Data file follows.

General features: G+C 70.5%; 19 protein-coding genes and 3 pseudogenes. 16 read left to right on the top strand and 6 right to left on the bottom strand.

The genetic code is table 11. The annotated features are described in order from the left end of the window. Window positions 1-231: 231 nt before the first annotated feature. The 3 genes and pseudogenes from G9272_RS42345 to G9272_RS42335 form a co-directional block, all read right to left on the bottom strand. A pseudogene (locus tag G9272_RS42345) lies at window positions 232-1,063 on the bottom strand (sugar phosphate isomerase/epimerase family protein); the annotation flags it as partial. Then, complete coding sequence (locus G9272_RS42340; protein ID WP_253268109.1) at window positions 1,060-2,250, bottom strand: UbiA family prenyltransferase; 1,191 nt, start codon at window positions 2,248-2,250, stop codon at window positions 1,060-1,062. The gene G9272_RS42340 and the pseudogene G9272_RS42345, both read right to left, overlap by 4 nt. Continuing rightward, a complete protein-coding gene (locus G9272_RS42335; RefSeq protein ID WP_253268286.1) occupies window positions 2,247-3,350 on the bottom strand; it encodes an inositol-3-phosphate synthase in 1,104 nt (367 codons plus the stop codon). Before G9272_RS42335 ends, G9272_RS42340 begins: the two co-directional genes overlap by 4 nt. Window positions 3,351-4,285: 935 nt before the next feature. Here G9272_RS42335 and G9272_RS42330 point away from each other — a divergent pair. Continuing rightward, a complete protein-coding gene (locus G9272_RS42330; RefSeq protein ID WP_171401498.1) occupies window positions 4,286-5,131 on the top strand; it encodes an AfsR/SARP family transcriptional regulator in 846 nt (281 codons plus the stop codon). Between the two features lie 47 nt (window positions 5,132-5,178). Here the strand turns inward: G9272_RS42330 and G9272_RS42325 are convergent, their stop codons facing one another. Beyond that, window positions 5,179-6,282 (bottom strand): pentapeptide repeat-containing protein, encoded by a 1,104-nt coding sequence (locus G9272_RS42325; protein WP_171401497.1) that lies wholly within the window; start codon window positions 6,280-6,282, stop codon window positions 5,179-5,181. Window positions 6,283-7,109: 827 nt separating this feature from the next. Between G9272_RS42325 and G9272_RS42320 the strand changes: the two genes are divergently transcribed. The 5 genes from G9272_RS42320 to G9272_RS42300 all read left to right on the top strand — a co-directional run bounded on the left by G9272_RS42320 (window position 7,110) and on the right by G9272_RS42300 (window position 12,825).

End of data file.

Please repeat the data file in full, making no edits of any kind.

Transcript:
General features: G+C 70.5%; 19 protein-coding genes and 3 pseudogenes. 16 read left to right on the top strand and 6 right to left on the bottom strand.

The genetic code is table 11. The annotated features are described in order from the left end of the window. Window positions 1-231: 231 nt before the first annotated feature. The 3 genes and pseudogenes from G9272_RS42345 to G9272_RS42335 form a co-directional block, all read right to left on the bottom strand. A pseudogene (locus tag G9272_RS42345) lies at window positions 232-1,063 on the bottom strand (sugar phosphate isomerase/epimerase family protein); the annotation flags it as partial. Then, complete coding sequence (locus G9272_RS42340; protein ID WP_253268109.1) at window positions 1,060-2,250, bottom strand: UbiA family prenyltransferase; 1,191 nt, start codon at window positions 2,248-2,250, stop codon at window positions 1,060-1,062. The gene G9272_RS42340 and the pseudogene G9272_RS42345, both read right to left, overlap by 4 nt. Continuing rightward, a complete protein-coding gene (locus G9272_RS42335; RefSeq protein ID WP_253268286.1) occupies window positions 2,247-3,350 on the bottom strand; it encodes an inositol-3-phosphate synthase in 1,104 nt (367 codons plus the stop codon). Before G9272_RS42335 ends, G9272_RS42340 begins: the two co-directional genes overlap by 4 nt. Window positions 3,351-4,285: 935 nt before the next feature. Here G9272_RS42335 and G9272_RS42330 point away from each other — a divergent pair. Continuing rightward, a complete protein-coding gene (locus G9272_RS42330; RefSeq protein ID WP_171401498.1) occupies window positions 4,286-5,131 on the top strand; it encodes an AfsR/SARP family transcriptional regulator in 846 nt (281 codons plus the stop codon). Between the two features lie 47 nt (window positions 5,132-5,178). Here the strand turns inward: G9272_RS42330 and G9272_RS42325 are convergent, their stop codons facing one another. Beyond that, window positions 5,179-6,282 (bottom strand): pentapeptide repeat-containing protein, encoded by a 1,104-nt coding sequence (locus G9272_RS42325; protein WP_171401497.1) that lies wholly within the window; start codon window positions 6,280-6,282, stop codon window positions 5,179-5,181. Window positions 6,283-7,109: 827 nt separating this feature from the next. Between G9272_RS42325 and G9272_RS42320 the strand changes: the two genes are divergently transcribed. The 5 genes from G9272_RS42320 to G9272_RS42300 all read left to right on the top strand — a co-directional run bounded on the left by G9272_RS42320 (window position 7,110) and on the right by G9272_RS42300 (window position 12,825).